By David Shepardson
WASHINGTON (Reuters) - A divided Federal Communications Commission on Tuesday approved a report that found for the first time since 2009 there is "effective competition" in the wireless market, a finding that could help Sprint Corp and T-Mobile US Inc to merge.
Reuters reported last week that the wireless carriers are close to agreeing on tentative terms on a deal to merge, a major breakthrough in efforts to merge the third and fourth largest U.S. wireless carriers.
The transaction would significantly consolidate the U.S. telecommunications market and represent the first transformative U.S. merger with significant antitrust risk since President Donald Trump's inauguration.
FCC Chairman Ajit Pai said "most reasonable people see a fiercely competitive marketplace" citing intense price competition carriers. "This is strong, incontrovertible evidence," he added.
The FCC approved the report by a 3-2 vote.
A decade ago there were seven major U.S. wireless carriers and today the largest four carriers led by Verizon Communications Inc and AT&T Inc control 98.8 percent of the U.S. market, according to the FCC.
The FCC would need to approve any merger as would the Justice Department. In 2014, the FCC and Justice Department told the carriers they would not back a merger and the companies abandoned merger talks.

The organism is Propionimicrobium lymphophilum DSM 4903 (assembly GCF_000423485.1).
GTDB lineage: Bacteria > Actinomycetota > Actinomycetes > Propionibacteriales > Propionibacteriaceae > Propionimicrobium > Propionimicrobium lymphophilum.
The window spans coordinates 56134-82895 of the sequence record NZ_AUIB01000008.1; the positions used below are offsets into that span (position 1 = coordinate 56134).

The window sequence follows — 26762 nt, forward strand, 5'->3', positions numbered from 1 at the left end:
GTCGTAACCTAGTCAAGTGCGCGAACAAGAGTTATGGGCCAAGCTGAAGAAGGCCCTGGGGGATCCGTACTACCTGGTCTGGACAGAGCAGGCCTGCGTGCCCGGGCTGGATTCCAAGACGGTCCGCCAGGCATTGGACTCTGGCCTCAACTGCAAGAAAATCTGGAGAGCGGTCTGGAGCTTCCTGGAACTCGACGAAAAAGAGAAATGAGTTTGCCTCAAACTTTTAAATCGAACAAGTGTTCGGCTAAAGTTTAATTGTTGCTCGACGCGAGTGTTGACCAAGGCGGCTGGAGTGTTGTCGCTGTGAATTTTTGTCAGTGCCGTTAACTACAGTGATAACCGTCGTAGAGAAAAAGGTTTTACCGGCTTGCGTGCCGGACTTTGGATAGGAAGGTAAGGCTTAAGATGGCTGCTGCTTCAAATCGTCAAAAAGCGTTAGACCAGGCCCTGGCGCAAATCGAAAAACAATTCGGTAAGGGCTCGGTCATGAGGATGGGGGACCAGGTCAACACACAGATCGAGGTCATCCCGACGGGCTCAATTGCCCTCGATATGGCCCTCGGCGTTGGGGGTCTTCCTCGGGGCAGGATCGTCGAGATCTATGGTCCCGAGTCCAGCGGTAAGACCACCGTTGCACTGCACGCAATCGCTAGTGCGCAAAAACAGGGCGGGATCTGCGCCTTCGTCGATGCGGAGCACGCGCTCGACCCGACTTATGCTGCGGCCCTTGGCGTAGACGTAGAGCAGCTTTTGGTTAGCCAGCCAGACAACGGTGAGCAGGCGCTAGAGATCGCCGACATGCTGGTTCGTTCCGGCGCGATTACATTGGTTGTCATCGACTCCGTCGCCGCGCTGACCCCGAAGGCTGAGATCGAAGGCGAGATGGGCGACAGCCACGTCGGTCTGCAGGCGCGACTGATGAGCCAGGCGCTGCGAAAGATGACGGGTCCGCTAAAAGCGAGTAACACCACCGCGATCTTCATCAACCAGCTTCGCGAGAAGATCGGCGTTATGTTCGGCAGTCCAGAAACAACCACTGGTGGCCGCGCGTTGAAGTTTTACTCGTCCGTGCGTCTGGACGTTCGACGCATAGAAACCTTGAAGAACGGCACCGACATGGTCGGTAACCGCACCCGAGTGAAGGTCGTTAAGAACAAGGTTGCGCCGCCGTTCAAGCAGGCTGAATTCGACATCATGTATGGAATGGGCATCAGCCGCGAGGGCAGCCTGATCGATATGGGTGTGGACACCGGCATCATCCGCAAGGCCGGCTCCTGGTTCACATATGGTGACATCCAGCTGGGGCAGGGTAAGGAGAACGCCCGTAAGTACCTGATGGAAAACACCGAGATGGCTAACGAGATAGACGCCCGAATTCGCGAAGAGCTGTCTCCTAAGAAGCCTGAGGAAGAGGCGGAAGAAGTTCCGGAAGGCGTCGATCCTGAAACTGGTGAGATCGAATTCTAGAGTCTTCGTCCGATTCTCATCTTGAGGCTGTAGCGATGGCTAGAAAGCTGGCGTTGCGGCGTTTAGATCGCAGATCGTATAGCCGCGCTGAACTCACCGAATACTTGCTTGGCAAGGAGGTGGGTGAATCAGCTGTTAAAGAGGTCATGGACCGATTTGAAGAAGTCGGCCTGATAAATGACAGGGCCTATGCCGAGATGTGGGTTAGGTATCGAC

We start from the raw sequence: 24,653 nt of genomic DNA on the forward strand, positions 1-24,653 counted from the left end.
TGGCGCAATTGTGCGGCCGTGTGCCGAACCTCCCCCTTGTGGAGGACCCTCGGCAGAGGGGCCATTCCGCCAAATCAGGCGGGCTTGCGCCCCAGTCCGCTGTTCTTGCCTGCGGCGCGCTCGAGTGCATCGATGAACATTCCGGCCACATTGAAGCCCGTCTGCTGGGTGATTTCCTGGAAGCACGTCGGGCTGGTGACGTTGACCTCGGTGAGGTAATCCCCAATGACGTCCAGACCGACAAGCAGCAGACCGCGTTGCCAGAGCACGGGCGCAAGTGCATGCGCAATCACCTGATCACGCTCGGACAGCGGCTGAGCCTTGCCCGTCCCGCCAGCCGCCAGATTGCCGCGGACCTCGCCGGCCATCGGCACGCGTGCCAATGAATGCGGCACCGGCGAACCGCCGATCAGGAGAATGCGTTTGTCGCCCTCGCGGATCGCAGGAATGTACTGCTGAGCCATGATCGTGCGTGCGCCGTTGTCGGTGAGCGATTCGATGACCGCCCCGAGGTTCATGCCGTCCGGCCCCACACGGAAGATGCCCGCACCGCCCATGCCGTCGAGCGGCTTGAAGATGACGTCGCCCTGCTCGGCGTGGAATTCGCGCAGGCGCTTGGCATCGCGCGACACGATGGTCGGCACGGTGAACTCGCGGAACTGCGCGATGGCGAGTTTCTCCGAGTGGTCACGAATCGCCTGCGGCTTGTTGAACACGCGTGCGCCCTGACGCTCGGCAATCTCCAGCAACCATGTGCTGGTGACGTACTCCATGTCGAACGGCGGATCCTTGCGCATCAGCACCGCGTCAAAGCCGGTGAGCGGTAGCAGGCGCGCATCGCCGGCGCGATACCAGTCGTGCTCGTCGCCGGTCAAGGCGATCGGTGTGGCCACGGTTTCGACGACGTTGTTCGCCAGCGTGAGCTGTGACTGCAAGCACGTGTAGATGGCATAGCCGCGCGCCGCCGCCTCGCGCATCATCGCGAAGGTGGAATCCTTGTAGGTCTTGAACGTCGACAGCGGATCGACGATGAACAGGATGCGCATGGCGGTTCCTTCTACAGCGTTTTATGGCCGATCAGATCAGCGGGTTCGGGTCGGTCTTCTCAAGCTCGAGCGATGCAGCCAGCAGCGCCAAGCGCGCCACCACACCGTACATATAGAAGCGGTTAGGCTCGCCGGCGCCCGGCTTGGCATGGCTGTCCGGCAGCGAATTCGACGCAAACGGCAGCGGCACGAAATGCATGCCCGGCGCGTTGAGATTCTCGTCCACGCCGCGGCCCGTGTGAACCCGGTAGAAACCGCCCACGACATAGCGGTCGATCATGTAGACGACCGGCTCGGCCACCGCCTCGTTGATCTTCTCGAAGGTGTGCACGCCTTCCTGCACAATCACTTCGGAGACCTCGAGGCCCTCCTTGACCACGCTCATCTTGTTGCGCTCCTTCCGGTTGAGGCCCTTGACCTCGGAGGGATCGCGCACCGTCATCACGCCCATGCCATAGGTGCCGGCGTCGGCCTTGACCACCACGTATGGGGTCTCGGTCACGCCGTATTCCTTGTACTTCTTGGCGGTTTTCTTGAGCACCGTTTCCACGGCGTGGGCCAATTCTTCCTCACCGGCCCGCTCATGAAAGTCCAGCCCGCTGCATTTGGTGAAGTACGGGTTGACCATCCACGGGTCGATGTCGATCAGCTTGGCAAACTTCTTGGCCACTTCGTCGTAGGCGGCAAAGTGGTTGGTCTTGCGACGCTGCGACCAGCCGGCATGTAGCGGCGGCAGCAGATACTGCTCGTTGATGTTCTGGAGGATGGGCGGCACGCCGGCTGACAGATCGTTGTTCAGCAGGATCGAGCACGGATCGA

FCC Commissioner Jessica Rosenworcel referenced the potential looming merger.
"While this report celebrates the presence of four nationwide wireless providers, let’s be mindful that a transaction may soon be announced that seeks to combine two of these four," Rosenworcel said.
"For my part, any transaction before us will require someone to explain how consumers will benefit, how prices will not rise, and how innovation will not dissipate in the face of so much more industry concentration."
She added: "Someone will also need to explain how having fewer potential big bidders in upcoming spectrum auctions will not render our most potent distribution mechanism substantially less powerful."
FCC Commissioner Mignon Clyburn said the competition report "takes a decidedly myopic view of the ecosystem, and instead focuses only on 'competition in the provision of mobile wireless services.' This is like a doctor looking at one organ and pronouncing a patient fit as a fiddle."
FCC Republican Commissioner Mike O'Rielly praised the report and noted intense wireless competition has led to price cuts, despite carriers investing $200 billion in networks over the last six years.
AT&T said in a statement the report shows "with an array of providers, pricing plans and service offerings to choose from, there’s no question that consumers are reaping the benefits of a competitive industry."
(Reporting by David Shepardson; Editing by Marguerita Choy)